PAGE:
Summary / tl;dr
A Gaussian timepiece is a simple NFT trinket. A timer. It’s an oscillator that cycles through a fixed number of seconds based on Ethereum’s average block time. But an owner’s relationship to a Gaussian timepiece is more complex. A timepiece contains “complications,” as they are called in watch-speak. These complications connect the ceaseless stochastic thrum of the blockchain to its owner — who is, in part, embedded in it.
Timepieces are generated on chain, and the ERC-721 contract updates their colors uniquely as they complete their cycles. The timepieces use a “dial” of moving elements rather than numbers, and these elements create a dynamic tapestry indicating the start and end of the timer. The number of these elements is proportional to the blocks assembled during the timer’s cycle — transitions across stochasticity towards another inevitable block height.
There are five durations of timepieces: 2, 4, 8, 16, and 32 blocks (26 seconds to 7 minutes). Timepieces are distinguished with a few attributes summarized in sections below. Primary among these attributes is that a timepiece contains markers on its bezel indicating how many on-chain NFTs its owner has (among 15 projects: Avastars, ChainFaces, [sol]Seedlings, etc.). Here are some timepieces, showcasing some variation:
This small NFT side project is being released first for collectors and supporters of prior work; thank you. A maximum of 100 timepieces will be pre-minted by the creator and listed on OpenSea. Each supporter or collector can secure one timepiece for a low reserve price (to recover minting and transfer gas). I will post further information on the OpenSea collection here. (Eligibility will require currently holding an NFT from at least one of two prior projects: Ethstory and the_coin.)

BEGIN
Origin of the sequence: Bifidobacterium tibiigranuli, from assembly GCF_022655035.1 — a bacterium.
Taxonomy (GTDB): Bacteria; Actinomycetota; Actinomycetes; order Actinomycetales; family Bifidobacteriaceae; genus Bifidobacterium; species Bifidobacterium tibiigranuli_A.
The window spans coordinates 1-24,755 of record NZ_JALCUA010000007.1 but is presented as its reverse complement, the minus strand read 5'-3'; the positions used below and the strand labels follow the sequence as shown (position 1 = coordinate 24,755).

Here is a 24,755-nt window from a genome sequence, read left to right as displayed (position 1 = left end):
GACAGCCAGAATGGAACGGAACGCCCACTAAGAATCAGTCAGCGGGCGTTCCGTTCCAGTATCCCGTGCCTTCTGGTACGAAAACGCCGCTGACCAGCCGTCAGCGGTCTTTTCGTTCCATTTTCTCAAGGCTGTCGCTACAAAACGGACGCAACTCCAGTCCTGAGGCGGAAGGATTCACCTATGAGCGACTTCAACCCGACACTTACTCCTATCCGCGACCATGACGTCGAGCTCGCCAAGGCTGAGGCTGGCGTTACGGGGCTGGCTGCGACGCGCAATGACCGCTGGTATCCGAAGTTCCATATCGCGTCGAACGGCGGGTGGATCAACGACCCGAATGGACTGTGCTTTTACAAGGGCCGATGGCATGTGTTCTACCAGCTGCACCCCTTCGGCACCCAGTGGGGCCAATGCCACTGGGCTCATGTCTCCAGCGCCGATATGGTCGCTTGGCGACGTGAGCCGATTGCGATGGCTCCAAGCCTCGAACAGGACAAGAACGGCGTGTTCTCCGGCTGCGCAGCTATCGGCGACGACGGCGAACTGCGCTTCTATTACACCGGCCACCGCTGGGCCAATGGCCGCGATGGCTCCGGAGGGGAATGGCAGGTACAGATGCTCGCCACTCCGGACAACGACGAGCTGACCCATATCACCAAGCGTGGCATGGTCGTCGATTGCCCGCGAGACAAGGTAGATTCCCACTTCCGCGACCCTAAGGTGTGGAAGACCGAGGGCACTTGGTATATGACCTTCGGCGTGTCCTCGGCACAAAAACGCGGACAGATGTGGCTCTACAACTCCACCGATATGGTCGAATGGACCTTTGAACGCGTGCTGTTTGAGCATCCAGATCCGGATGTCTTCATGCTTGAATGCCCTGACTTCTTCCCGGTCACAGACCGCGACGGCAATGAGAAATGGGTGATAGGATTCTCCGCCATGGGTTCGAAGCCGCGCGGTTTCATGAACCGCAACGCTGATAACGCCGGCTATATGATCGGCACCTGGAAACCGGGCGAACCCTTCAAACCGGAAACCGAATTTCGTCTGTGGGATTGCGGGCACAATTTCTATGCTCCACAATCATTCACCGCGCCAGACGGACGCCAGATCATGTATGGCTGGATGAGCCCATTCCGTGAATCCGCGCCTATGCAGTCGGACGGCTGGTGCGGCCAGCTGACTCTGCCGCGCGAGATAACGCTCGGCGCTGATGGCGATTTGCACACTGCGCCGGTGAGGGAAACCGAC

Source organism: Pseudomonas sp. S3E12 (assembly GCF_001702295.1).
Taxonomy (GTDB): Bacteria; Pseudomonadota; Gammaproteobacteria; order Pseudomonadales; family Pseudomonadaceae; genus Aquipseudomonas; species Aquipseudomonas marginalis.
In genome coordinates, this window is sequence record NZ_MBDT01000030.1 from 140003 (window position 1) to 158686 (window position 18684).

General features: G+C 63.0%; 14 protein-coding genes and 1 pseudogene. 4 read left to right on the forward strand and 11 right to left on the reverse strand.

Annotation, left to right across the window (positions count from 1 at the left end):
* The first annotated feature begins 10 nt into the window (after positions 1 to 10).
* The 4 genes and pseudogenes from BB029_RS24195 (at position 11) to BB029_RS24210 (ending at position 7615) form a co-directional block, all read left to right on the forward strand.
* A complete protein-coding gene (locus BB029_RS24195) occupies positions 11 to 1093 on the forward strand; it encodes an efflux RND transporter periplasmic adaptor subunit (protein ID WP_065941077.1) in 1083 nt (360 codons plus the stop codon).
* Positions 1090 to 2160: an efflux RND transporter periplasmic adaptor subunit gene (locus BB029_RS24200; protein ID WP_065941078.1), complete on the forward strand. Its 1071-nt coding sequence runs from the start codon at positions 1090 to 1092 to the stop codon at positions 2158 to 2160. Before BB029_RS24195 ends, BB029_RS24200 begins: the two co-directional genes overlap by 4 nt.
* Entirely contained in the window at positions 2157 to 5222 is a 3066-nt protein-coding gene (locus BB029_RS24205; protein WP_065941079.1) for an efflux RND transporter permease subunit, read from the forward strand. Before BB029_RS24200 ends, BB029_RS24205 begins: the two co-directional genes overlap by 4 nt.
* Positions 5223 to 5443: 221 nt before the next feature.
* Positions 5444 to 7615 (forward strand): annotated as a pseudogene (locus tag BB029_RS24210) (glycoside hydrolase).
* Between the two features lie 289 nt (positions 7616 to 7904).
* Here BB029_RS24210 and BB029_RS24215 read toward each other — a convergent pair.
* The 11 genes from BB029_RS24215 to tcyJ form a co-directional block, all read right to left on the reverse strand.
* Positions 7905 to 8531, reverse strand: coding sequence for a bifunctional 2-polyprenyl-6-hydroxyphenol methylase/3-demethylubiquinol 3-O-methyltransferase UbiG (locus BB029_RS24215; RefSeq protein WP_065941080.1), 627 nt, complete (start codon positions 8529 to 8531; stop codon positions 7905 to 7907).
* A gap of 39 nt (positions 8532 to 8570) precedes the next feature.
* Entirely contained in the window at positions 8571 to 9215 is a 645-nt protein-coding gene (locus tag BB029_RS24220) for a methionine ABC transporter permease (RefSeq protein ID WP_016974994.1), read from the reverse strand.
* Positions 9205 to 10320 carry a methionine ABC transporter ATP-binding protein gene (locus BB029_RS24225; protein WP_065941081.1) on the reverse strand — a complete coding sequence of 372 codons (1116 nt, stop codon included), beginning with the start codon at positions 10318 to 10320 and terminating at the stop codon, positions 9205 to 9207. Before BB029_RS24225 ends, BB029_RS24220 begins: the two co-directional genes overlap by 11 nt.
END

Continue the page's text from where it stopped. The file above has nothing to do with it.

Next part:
Like prior projects, a Gaussian timepiece also relates to statistics and data visualization. Most elements on each timepiece are based on some aspect of data. Some are based on pseudorandom number generation using block time and owner address (computed by the contract itself). Others are based on how block times are stochastic (see small study below) and how many “on-chain” elements the owner possesses in their wallet.
The primary, original motivation for the project was to express the statistical “Gaussian” nature of blockchain time. That’s where it gets its name, and where the project started. So I kept it. But in the course of building these, they became a few other things: a timer, a data visualization, a symbolic status signaler. These trinkets reveal state and dynamics, tokens and time. Owning one links expressions of time on the entire chain with an owner’s presence on it.
Are these timepieces “art”? I don’t think of myself as an artist. As in my prior projects, these timepieces are a kind of visual exploration of technical aspects of the chain and its data. Owners are free to conceive of them in any way they wish. We can be aesthetic relativists of a more reflective sort. I simply explain what I did below. I hope you find it interesting, and forgive the vanity of all the detail…
- Time, NFTs and Blockchain
- “Bitcoin is Time”
- Ethereum as a Clock
- Gaussian Timepieces
- Features, Distribution, Terms
- Endnotes and Sundries
Time is trite. We speak of it a lot. About not having enough of it, how fast it flies by, how times are remembered and well wished: “Have a good time.” The word “time” is among the most common in the English language, and expressions about time concepts pervade cultures and languages.